Meet Griffin Wenzler

Griffin Wenzler performs sketch and improv in Chicago.

Our own Logan Short recently asked him some questions about how he performs and thinks about comedy.

When I think of you, I think of irreverence. It almost seems like your humor is a result of some exhaustion from artificial social interactions, language and mores. There’s even a sense of irreverence toward comedy or comedy culture itself. Is this fair? Why do I think this?

12694833_10100951813983969_7448506937516579194_oI am flattered that you think that of me. I put a lot of value on being myself and also being different. A lot of that entails calling out things that I think are dumb and speaking honestly about how I feel…or just putting distance between myself and whatever is happening, which probably comes off as “blunt” or “rude” or “irreverent”.

But hopefully most people are sensitive to and really hate self-righteousness and piety, so they will side with me when I am being irreverent. I really get off on flouting minor social rules and taking the piss out of people who hold themselves higher than others. I sound like an angsty white kid. Jesus Christ.

I think I just want to prove to myself and everyone else that it is all going to be OK even though I just said that “my dog cums those” while pointing at a bag of peanuts in a baseball park. I don’t own a dog, we don’t know the people who heard me say that, and I checked…there were no kids around, just us adults who are going to be totally fine.

Does that make sense? I don’t know why that was my example. I’ve never set foot in a baseball park.

I think this also gets to what I like about comedy. The interaction of “hey look…I said this thing, this stupid idea, and nothing bad happened because it is just an idea and it only has the power that we give it.” But I dunno…someone could say this is white privilege talking…and maybe they are right. Fuck me. But also fuck you, you don’t know me. I got my face stepped on when I was 6 years old.

As far as irreverence towards comedy culture, that is just what I surround myself with and therefore react against. It isn’t healthy. Comedians making jokes about comedy to non-comedians is lame. I hope I don’t do that much.

You’ve been doing a lot of work at The Annoyance, which puts a lot of their attention on training the individual whereas many theatres focus on group work and group mind. How has this approach helped you develop as a comedian? How has it affected your group work as well, if at all?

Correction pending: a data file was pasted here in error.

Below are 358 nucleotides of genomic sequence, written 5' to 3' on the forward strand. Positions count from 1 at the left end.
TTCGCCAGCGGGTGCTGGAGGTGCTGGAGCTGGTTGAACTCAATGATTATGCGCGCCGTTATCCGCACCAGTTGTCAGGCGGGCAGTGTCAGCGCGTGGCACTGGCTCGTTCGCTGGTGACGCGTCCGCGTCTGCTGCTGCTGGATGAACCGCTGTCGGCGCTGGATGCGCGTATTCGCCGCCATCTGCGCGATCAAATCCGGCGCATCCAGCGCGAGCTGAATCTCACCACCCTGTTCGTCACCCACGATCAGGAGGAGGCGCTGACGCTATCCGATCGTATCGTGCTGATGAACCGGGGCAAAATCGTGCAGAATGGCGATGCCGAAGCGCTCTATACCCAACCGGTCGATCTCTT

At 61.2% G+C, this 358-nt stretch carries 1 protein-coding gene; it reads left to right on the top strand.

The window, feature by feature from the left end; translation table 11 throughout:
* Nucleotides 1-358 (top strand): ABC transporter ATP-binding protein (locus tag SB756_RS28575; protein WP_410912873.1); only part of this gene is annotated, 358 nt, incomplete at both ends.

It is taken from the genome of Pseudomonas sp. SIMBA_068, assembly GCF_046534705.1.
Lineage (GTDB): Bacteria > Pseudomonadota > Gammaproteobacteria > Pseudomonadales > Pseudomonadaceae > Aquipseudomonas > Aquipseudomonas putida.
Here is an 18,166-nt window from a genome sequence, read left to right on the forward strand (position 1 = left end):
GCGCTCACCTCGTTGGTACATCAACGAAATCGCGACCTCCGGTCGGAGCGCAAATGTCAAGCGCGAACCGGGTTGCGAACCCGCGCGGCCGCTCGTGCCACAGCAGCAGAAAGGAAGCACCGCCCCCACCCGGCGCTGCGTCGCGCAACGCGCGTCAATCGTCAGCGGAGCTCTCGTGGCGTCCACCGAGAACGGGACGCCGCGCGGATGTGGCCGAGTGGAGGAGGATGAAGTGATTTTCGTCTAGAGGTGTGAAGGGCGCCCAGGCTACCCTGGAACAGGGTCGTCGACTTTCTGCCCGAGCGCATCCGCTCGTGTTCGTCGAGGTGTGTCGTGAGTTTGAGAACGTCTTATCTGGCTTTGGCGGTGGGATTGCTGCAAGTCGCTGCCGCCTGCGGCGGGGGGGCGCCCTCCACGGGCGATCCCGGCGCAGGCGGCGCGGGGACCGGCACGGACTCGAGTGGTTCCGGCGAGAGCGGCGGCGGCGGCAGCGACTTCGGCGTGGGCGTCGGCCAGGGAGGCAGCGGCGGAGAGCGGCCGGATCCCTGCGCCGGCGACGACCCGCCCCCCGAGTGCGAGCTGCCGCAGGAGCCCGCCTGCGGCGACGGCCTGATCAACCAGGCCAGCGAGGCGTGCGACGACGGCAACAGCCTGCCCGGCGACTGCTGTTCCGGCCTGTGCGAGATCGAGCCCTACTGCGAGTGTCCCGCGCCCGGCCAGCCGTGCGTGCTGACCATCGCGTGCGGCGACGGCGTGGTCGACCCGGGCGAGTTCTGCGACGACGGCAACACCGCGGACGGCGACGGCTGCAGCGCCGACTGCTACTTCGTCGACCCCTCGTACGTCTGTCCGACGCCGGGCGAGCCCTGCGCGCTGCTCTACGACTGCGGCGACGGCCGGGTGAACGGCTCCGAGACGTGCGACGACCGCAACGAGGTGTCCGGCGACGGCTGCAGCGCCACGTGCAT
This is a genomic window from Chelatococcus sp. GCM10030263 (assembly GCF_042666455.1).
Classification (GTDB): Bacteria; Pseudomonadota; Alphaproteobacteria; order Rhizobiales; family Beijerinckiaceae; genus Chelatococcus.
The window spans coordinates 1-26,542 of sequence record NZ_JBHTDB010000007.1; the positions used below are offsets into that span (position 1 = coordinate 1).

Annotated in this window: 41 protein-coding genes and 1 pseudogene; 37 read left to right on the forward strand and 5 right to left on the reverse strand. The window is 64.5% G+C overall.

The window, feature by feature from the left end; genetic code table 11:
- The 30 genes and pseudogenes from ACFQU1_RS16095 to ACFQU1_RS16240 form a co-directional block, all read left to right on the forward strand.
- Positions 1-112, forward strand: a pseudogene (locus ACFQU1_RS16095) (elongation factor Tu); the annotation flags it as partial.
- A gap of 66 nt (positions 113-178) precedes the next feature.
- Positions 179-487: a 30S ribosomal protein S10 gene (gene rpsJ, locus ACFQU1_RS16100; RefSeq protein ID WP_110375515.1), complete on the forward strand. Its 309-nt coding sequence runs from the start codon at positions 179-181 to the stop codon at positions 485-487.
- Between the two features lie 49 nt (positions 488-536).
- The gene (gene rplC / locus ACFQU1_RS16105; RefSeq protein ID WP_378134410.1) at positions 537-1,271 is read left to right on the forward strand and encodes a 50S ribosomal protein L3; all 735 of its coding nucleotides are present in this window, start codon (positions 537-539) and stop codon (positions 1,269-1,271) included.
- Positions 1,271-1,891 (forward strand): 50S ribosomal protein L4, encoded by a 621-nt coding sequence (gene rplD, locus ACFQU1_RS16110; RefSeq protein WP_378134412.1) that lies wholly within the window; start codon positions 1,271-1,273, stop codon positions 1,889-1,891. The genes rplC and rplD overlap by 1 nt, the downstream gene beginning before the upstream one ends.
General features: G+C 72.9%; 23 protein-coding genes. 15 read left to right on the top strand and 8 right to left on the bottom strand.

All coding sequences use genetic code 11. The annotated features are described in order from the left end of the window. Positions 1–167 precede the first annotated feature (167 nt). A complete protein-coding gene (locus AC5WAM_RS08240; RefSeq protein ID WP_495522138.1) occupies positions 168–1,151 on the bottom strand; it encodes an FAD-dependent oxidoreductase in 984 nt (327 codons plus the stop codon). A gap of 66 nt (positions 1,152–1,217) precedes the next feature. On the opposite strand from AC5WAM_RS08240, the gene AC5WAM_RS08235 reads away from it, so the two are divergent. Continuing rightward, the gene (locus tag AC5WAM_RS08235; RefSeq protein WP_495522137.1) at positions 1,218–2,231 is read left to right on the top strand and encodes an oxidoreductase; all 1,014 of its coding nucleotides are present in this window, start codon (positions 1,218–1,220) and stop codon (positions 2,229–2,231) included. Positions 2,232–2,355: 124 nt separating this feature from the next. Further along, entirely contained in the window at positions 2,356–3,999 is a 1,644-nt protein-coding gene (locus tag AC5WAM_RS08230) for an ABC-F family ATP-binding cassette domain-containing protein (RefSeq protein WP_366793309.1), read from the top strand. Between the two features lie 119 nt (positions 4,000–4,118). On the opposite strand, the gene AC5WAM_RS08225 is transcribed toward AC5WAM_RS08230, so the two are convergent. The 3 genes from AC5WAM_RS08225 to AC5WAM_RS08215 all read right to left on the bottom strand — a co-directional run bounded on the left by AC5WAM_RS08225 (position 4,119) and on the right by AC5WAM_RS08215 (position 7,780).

I wish I had gone to the Annoyance before anywhere else. All the “group mind” stuff really set me back I think. I like working with people, but I also like making decisions. That is what the Annoyance focuses on. Make a move. Do something, now realize what you have done, now commit to it and do it more.

At other theaters I felt like I was given the blank page of an improvised scene and told “don’t do this list of things” and also “you have to agree with whatever John-Carmichael said, which involves a group of park rangers eating cottage cheese… so like you better get on board with whatever the hell that is. I don’t know, man. It doesn’t look like fun.” I felt confounded by that way of thinking.

The Annoyance is liberating because they say “make a choice, any of them are OK”. It is a positive. I’m not asked to assess whether or not my dumb choice falls in with this weird set of “rules”. It is a choice and any choice is better than no choice at all.

All my favorite players have spent a lot of time at the Annoyance, or naturally play in that style. I have always thought that the main difference between a good scene and a bad one is the players’ confidence in themselves. The Annoyance promotes that over deference to a “group mind”. Framing improv as “group work” can feel like…work… because everyone is afraid of making the wrong choice, and if someone makes an insane choice everyone else feel beholden to something that they don’t like. Annoyance let’s me yell “No John-Carmichael! We are not fucking eating cottage cheese again just because you are a shitty head park ranger! I’m going to fucking go out there and kill a bear and we are going to feast!”10354590_10102214759316746_3663645896722371548_n

I don’t know if that would be a funny scene, but at least I can have an honest reaction to sweet John-Carmichael without worrying about the group. We are all equals. We are all leaders. We can all lead.

Working with a group is only fun if we are all equals AND leaders… I just don’t know how you make the kid who got his face stepped on at 6 years old feel confident in his choices when you front load his improv scene with a list of “don’ts”.

Some people like to compare improv to church, so I’ll do the same and say that like Christianity, there’s all these different “denominations.” Each theatre has its own curriculum, its own philosophy or theory, all stemming from the same base. Even within each “denomination,” teachers have their own unique perspective. There’s no accreditation process (that I know of). How have you been able to find your voice and feel confident in your ideas and play with so many different thoughts on what you SHOULD be doing?